Participatory science for coastal water quality: freshwater plume mapping and volunteer retention in a randomized informational intervention†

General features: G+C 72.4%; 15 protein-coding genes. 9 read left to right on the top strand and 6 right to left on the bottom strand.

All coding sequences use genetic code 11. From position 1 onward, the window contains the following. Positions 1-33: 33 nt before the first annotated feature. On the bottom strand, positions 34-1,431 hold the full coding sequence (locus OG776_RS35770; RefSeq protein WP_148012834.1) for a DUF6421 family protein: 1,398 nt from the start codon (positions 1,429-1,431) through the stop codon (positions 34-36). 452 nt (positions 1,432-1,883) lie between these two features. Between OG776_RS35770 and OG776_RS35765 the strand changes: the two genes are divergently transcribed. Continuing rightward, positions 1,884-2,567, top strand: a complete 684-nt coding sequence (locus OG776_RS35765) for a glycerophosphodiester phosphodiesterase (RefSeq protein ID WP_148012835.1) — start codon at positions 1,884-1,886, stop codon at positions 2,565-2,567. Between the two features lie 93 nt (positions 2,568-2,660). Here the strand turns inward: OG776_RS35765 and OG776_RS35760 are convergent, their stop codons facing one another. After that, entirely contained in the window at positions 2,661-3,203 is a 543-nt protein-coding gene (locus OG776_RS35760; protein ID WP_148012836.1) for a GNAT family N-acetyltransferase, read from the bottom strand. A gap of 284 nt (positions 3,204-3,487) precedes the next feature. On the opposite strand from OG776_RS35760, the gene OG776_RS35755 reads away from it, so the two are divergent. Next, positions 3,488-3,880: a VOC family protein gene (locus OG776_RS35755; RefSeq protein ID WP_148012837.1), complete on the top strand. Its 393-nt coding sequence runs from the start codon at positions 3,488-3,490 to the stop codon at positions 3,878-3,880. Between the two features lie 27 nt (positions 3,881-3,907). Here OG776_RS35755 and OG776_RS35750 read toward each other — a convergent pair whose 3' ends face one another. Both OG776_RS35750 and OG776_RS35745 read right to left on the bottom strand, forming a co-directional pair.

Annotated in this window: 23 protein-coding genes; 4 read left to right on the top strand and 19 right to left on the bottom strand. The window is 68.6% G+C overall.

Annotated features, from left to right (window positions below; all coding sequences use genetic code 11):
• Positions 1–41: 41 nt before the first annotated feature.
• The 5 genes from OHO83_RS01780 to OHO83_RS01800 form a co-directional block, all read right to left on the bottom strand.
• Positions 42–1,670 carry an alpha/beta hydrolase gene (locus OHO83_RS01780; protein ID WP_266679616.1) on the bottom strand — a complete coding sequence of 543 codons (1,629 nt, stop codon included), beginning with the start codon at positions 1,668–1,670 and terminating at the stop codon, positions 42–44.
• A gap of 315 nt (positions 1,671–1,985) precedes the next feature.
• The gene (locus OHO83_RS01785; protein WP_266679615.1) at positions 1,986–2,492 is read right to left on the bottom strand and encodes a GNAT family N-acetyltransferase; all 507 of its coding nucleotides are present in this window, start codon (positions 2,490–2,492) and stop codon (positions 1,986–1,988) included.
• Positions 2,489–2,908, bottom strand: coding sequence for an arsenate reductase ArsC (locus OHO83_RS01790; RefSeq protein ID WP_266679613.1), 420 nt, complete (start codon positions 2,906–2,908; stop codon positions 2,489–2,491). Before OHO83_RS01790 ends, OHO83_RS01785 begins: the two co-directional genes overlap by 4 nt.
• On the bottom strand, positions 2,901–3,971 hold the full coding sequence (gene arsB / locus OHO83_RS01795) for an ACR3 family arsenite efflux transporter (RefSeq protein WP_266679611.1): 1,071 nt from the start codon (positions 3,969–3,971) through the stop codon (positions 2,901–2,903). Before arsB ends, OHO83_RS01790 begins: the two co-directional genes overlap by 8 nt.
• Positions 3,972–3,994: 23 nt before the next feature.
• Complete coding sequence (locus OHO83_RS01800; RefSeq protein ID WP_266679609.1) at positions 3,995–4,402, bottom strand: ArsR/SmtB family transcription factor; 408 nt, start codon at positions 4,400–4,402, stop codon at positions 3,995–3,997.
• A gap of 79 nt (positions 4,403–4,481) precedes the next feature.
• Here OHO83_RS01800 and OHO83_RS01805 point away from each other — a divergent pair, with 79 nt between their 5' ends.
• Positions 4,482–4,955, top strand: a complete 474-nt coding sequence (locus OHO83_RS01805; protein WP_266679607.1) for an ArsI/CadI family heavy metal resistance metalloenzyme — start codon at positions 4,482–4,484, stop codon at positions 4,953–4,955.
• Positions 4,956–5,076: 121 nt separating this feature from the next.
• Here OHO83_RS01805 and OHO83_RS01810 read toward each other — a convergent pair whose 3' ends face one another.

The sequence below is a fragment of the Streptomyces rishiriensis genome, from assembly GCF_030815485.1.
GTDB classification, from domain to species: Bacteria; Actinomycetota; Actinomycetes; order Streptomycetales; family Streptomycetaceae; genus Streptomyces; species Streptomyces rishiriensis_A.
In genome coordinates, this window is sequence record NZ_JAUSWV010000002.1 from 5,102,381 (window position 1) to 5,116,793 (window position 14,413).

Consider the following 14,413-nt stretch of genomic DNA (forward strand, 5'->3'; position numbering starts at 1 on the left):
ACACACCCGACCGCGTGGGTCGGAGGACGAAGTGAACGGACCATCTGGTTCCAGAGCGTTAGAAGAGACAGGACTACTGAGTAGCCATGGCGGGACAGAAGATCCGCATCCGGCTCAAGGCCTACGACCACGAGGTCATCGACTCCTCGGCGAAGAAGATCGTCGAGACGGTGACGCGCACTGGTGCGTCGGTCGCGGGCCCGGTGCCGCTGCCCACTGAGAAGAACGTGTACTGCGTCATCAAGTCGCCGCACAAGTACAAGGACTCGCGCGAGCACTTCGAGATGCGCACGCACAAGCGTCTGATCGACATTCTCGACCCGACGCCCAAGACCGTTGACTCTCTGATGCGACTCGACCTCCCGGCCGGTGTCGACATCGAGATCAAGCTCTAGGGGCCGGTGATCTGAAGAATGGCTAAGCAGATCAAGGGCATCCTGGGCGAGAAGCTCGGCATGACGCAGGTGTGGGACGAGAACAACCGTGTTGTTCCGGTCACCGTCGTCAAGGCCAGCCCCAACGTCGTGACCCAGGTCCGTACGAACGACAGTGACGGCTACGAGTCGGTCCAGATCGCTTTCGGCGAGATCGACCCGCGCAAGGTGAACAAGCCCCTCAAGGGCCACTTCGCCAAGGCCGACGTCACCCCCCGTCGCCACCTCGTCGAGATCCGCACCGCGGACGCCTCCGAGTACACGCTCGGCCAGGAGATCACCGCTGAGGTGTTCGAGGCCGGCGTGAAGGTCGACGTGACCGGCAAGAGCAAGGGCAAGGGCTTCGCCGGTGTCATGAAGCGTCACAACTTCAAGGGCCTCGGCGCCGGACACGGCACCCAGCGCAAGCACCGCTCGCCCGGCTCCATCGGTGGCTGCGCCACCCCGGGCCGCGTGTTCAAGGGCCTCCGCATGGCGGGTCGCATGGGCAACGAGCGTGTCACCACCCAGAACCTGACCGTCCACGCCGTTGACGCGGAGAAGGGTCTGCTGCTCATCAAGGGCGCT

Among the biggest threats to coastal water quality are freshwater discharges. It is difficult to predict the spatial extent of freshwater plumes at marine beaches because processes governing mass transport in the surf zone are complex. Participatory science approaches could facilitate collecting shoreline data, although volunteer sampling campaigns can be challenged by data quality and volunteer retention. The goals of this study were to (1) work with volunteers to estimate safe swimming distances at beaches that receive polluted discharges, and (2) test whether informational feedback to volunteers increased retention. Forty-six volunteers participated over 12 weeks in 2019 by collecting 1452 salinity measurements at beaches near the mouths of two Central California freshwater discharges and completing participation surveys. These measurements resulted in 145 distinct estimates of safe swimming distances (D90), spanning a range of environmental conditions during rainy and dry periods. Median D90s were 150 and 100 m at San Pedro Creek south and north, and 490 and 330 m at San Lorenzo River west and east, respectively. D90 was significantly associated with adjacent freshwater discharge rate at both discharges and tide level at one discharge. On average, the odds of volunteers conducting sampling decreased by 4% (95% CI: 1%, 7%) with each successive week. A randomized intervention providing repeated data feedback via email to volunteers did not affect their retention in the study.